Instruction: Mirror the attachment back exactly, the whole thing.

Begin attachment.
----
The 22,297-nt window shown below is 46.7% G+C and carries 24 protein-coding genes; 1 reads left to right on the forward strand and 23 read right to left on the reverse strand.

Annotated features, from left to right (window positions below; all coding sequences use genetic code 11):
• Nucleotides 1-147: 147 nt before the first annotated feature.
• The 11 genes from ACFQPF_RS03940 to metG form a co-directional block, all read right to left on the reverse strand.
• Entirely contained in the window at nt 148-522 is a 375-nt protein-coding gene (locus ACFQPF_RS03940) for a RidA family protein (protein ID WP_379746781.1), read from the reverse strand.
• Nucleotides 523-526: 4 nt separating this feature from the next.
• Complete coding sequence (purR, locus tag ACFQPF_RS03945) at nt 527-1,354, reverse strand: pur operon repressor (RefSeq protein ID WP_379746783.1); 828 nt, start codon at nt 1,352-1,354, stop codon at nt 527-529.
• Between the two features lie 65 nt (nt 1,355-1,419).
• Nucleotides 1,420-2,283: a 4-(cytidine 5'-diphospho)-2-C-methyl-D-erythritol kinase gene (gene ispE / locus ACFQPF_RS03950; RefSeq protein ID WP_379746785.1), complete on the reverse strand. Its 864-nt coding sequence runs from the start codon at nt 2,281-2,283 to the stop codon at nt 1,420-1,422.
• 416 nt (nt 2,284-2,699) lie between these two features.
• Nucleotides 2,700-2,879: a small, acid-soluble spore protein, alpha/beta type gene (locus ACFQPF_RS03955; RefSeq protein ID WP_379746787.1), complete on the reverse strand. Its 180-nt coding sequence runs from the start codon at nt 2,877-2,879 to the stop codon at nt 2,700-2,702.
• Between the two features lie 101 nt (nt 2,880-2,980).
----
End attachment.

The 22,297-nt window shown below is 46.7% G+C and carries 24 protein-coding genes; 1 reads left to right on the forward strand and 23 read right to left on the reverse strand.

Annotated features, from left to right (window positions below; all coding sequences use genetic code 11):
• Nucleotides 1-147: 147 nt before the first annotated feature.
• The 11 genes from ACFQPF_RS03940 to metG form a co-directional block, all read right to left on the reverse strand.
• Entirely contained in the window at nt 148-522 is a 375-nt protein-coding gene (locus ACFQPF_RS03940) for a RidA family protein (protein ID WP_379746781.1), read from the reverse strand.
• Nucleotides 523-526: 4 nt separating this feature from the next.
• Complete coding sequence (purR, locus tag ACFQPF_RS03945) at nt 527-1,354, reverse strand: pur operon repressor (RefSeq protein ID WP_379746783.1); 828 nt, start codon at nt 1,352-1,354, stop codon at nt 527-529.
• Between the two features lie 65 nt (nt 1,355-1,419).
• Nucleotides 1,420-2,283: a 4-(cytidine 5'-diphospho)-2-C-methyl-D-erythritol kinase gene (gene ispE / locus ACFQPF_RS03950; RefSeq protein ID WP_379746785.1), complete on the reverse strand. Its 864-nt coding sequence runs from the start codon at nt 2,281-2,283 to the stop codon at nt 1,420-1,422.
• 416 nt (nt 2,284-2,699) lie between these two features.
• Nucleotides 2,700-2,879: a small, acid-soluble spore protein, alpha/beta type gene (locus ACFQPF_RS03955; RefSeq protein ID WP_379746787.1), complete on the reverse strand. Its 180-nt coding sequence runs from the start codon at nt 2,877-2,879 to the stop codon at nt 2,700-2,702.
• Between the two features lie 101 nt (nt 2,880-2,980).